DPOpEx is a customer-facing role that translates customer requirements to the IS groups. DPOpEx business partners, DPOpEx support manager and DPOpEx support desk are roles within DPOpEx. The DPOpEx business partners submit changes to IS, while the DPOpEx support manager and DPOpEx support desk perform UAT testing.
DPBP gathers and implements the customers requirements. They are part of an enabling function to the business.
As Figure 2 illustrates, many handoffs and approvals were required in the as-is process. The business partner submitted the change request to the DPOpEx support manager. It was reviewed by the support manager for clarity and to compare it to other change requests to avoid duplication. The change request was reviewed by three other IS personnel prior to sending to the vendor, who then processed the change and provided estimates for completion of the requests. This information was sent to multiple people for approval. Once everyone approved the simple change, the vendor implemented into a pre-production system. Next, the vendor would send an email to two DPOpEx staff to perform user acceptance testing. Once complete, the vendor was given the go-ahead to implement the change. The customer and business partner were then notified.
Data gathered during the Measure phase showed that the average lead time for these change requests was around 20 days, with a few outliers as high as 45 days.
Based on a Pareto analysis, four key drivers for the increased cycle were identified (Figure 3):
The team identified the root causes and areas of waste associated with the key issues (shown in the table below).
During the Improve phase, the team devised solutions to reduce the waste associated with the root causes of the problem (see table below). Filling the change management position was not possible due to resource constraints. Focusing on eliminating waste and the complexity of the process revealed potential solutions for an efficient process without additional resources.
Lead Time Issue
|Lead time moved from 10 to 20 days after a staff member was removed; an interim solution was established.||Transparency of the process||The original process had changed and the SMEs involved in the process were not trained properly.||Motion: Looking for status of change||Process SMEs created new to-be VSM. This map and training were provided to all participants.|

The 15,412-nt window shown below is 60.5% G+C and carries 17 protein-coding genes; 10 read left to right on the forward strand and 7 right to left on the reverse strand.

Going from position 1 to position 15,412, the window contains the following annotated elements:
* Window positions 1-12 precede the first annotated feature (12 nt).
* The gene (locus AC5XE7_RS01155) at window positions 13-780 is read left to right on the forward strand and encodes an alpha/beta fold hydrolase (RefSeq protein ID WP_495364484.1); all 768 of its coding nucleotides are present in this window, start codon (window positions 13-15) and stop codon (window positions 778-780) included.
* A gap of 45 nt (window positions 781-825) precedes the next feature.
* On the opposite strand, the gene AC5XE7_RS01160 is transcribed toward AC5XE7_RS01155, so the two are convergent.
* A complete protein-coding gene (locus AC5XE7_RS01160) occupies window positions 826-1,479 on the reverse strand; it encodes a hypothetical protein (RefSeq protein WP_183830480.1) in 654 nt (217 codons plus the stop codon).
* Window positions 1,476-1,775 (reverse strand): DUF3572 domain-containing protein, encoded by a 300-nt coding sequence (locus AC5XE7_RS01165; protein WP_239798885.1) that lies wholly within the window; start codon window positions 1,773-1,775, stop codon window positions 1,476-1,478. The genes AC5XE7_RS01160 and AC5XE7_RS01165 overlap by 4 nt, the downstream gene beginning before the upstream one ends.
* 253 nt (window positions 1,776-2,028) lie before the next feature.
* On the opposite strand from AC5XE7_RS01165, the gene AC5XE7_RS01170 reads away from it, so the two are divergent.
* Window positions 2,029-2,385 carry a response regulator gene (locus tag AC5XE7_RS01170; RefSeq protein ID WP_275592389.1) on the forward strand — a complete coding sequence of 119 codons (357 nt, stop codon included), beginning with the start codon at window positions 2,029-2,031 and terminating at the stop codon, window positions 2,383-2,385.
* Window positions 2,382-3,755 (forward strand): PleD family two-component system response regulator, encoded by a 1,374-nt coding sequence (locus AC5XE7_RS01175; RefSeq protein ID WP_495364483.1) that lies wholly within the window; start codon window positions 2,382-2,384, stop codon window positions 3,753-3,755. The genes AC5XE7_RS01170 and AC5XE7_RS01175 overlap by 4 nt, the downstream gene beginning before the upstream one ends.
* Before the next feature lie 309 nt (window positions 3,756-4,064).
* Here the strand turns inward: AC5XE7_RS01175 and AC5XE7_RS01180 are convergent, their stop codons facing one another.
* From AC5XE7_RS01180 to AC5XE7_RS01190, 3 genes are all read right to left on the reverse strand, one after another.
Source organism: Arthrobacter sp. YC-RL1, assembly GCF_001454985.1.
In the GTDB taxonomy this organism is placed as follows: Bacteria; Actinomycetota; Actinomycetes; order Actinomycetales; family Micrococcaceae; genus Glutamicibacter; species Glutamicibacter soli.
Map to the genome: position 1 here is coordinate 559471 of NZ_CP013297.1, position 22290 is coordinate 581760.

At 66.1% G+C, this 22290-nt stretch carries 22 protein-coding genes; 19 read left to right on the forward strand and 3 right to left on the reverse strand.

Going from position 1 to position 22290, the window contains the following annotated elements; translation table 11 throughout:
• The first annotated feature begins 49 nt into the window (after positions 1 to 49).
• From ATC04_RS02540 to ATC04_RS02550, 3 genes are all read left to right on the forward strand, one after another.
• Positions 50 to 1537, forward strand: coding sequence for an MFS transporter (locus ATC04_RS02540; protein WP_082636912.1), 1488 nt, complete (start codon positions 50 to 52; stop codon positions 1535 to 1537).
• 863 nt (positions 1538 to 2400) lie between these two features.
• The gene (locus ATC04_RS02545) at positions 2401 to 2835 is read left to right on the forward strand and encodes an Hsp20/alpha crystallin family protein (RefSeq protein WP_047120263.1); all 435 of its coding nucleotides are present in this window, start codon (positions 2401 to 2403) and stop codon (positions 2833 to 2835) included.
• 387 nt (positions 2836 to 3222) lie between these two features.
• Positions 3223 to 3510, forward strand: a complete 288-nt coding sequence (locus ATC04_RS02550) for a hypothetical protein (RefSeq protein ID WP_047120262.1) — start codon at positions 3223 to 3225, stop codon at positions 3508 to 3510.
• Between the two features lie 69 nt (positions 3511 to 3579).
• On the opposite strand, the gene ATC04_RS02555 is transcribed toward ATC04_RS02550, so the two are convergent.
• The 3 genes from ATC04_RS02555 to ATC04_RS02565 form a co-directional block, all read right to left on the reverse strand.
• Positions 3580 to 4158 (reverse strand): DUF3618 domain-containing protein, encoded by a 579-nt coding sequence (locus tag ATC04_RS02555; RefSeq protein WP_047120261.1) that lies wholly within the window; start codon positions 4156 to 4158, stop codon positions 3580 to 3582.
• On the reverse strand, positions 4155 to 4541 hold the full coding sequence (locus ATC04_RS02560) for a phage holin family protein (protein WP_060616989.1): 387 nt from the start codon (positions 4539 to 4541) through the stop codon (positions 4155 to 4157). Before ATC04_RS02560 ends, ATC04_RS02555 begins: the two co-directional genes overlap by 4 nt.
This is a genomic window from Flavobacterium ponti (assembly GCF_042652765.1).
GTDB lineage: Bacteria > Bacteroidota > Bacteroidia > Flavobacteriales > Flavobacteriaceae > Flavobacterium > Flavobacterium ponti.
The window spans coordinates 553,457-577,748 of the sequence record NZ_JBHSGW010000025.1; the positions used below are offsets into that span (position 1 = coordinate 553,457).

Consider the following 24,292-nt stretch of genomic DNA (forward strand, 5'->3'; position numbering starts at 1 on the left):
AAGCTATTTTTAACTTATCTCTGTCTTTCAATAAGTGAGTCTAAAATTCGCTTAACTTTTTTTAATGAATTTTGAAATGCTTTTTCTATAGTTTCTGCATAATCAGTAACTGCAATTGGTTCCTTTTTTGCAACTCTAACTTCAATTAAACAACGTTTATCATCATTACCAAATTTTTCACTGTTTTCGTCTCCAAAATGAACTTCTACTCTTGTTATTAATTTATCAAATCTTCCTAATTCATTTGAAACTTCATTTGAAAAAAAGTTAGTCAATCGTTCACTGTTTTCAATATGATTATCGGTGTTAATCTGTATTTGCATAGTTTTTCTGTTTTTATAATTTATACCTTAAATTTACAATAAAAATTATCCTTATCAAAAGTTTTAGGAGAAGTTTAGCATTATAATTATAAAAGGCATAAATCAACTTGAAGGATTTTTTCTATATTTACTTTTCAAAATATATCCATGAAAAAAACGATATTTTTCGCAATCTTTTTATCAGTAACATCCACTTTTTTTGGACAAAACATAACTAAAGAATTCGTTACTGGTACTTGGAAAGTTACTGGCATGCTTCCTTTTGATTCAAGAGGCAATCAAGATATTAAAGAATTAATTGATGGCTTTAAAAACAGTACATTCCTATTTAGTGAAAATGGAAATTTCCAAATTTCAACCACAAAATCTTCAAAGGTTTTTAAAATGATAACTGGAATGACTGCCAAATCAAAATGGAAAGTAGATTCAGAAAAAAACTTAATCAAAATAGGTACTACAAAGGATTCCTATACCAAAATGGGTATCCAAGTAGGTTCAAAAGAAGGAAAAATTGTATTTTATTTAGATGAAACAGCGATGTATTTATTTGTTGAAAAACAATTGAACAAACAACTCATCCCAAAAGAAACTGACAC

|Lack of clear communications||Customers and customer-interfacing roles did not know where the change request was in the process. This would require the customer-facing roles to send multiple emails to determine where the change was in the process.||Waiting: Customer and business partners waiting for change and/or status of the change.
Motion: Looking for status of change
|Based on the new process map, communications were required at specific steps to keep the business informed of the status.|
|Excessive handoffs/documentation||There were too many handoffs and too much documentation created by the process staff that were not required.||Transportation: Files being emailed to too many people?
Over-processing: Too much cut/paste that was not required
Under-utilized Talent: Many IS personnel reviewing status emails and trying to determine if they need to do anything
Defects: Errors when copying information
|Reduce handoffs, especially during the identify/approve phase. Reduced the number of approvers required from five to one.|
|Excessive number of approvals required||The interim solution SME thought they needed to approve the changes.||Over-processing: Too many approvals
Under-utilized Talent: Too many non-required approvals
|Reduce the number of approvals from five to one. Asked the simple question, “Why do you need to approve it?”|
Next, the group developed a new “to-be” process that focused on the root causes defined in the Analyze phase (as shown in the table). Handoffs and approvals were reduced. By developing the solution themselves, the SMEs gained the ownership of the process – an important point when looking toward sustaining improvements.
Some additional aspects for successfully leading a continuous improvement project include developing clear plans using the DMAIC methodology but being flexible to change during a workshop, engaging the sponsor and subject manager experts with transparency and clear communications, and allowing them to develop the solution. As a BB leads more projects, their confidence in planning and executing will increase significantly. Enjoy the journey!
The new process was piloted and key cycle time metrics were captured. The control plan was provided as part of the transition plan to the DPOpEx business partner.
The project resulted in: